Homily Notes of
Most Rev. Diarmuid Martin
Archbishop of Dublin and Primate of Ireland
Pro Cathedral. 29th September 2005
Longevity is one of the characteristics of this generation, at least in the Western world. For me longevity is a particular gift of God, which hopefully each individual can enjoy to the full and so realise his or her human potential to the full.
I do not like to hear stress on the problems of an ageing population. As in other areas, when we get bogged down in the problems too quickly public opinion can be turned round to looking at the people concerned as the problem, rather than looking constructively at the very real challenges which those people, in our case, older people encounter and have to face.
I prefer to begin with a phrase which was very dear to Pope John Paul II: the subjectivity of every human person. Every human person is a subject and has the right to be able to develop their talents and potential to the fullest possible in whatever situation they find themselves, even if that is partial dependence. Those who become dependant never become the property of others. They remain individual persons with their own talents, their own preferences, their own story and dreams.
If we start out from this point of view of the older person as subject, rather than as an object for others to look after, then I think we will look as the problems in a different light.
Being a subject requires having voice. Age Action Ireland is an important platform which offers voice to people as they progress in life and face new challenges, but also new joys and a new fulfilment and wisdom their understanding of themselves as persons.
When I say persons I do not refer to individuals in isolation. I refer also to the bonds of older people with their families, to their bonds of friendship and community. We need a community with a greater awareness of the potential and the contribution of older people and with a willingness to focus on how to release that potential.
Older people should see themselves as active participants in the community. We also need communities which are more receptive to the particular needs of the elderly. This means establishing policies which stress the ability of older people to be autonomous, and yet receive adequate care. This means so many questions, ranging from facilitating older people in their contacts with their grandchildren and indeed great grandchildren to access to the highest possible standard of health care so that they can be as autonomous as possible for as long as possible, also where possible playing an active role in decisions concerning your own lives and communities.
We also need communities which will be ever more sensitive to those who are gradually more and more housebound or who may need long-term residential care. Here again it should be possible to ensure that old people who are in residential care are not rendered unduly passive, but should be able to participate in the lives of their families and communities as much as possible.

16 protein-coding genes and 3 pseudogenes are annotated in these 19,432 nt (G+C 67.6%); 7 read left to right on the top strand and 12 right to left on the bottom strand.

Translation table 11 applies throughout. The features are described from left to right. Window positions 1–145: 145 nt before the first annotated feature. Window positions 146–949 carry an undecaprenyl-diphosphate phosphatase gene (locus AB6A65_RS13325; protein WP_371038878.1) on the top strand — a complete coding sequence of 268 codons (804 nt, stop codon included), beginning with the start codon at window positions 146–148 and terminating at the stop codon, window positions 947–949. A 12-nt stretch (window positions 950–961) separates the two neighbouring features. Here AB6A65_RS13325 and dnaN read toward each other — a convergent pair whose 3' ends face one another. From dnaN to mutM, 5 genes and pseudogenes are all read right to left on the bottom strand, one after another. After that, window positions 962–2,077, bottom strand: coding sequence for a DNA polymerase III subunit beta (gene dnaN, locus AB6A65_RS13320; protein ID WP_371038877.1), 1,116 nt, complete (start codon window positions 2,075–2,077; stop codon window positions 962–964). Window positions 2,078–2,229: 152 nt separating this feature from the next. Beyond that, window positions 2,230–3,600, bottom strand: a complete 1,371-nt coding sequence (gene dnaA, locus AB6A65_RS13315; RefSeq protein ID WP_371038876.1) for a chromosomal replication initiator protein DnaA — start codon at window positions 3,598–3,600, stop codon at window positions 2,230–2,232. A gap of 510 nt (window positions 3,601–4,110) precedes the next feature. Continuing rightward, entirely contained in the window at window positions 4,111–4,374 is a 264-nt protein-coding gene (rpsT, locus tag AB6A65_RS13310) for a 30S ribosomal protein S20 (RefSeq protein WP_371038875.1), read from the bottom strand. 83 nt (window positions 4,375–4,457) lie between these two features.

Nursing homes should be of the highest quality and there is need to ensure good inspection systems concerning the quality of care and the cost. Inspections cannot on their own create that atmosphere of belonging which the old person wishes to feel in the weaker days. There is also an urgent need to ensure suitable half way houses for older people whose families can only provide limited support especially on release from hospital.
Finally may I say a word about the role which older people can play in the Church? In so many families today it is the grandparents who play a key role in the transmission of the faith to the coming generations. Young people have an enormous admiration for the wisdom that their grandparents possess and a wonder for the fact that their lives span what seems to the young person as a mammoth period.
Be assured that your presence and participation in Church life is very important and that you should feel that you receive the best quality service from the Church, since you have provided the church with such great service and devotion throughout your lives.
I would hope that Parishes would take a new look at the place they give older people in the life of the parish community, following the model of Jesus who cared for all and removed the burdens of those who were sick or distressed. There are many good examples of community based services focussed around the parish. I would be interested in hearing from older people about their special needs so that the Church in the Dublin diocese can respond more adequately.
My prayer is that we can all work together as a society and as a community to ensure that you can reap the reward of what you have brought to community in such a way that you can realise the words of the Gospel we have just heard, and through placing your trust in God you can live free from all anxiety, with trust in the Lord who knows all our needs, who cares for us individually and who accompanies us at every moment of our life.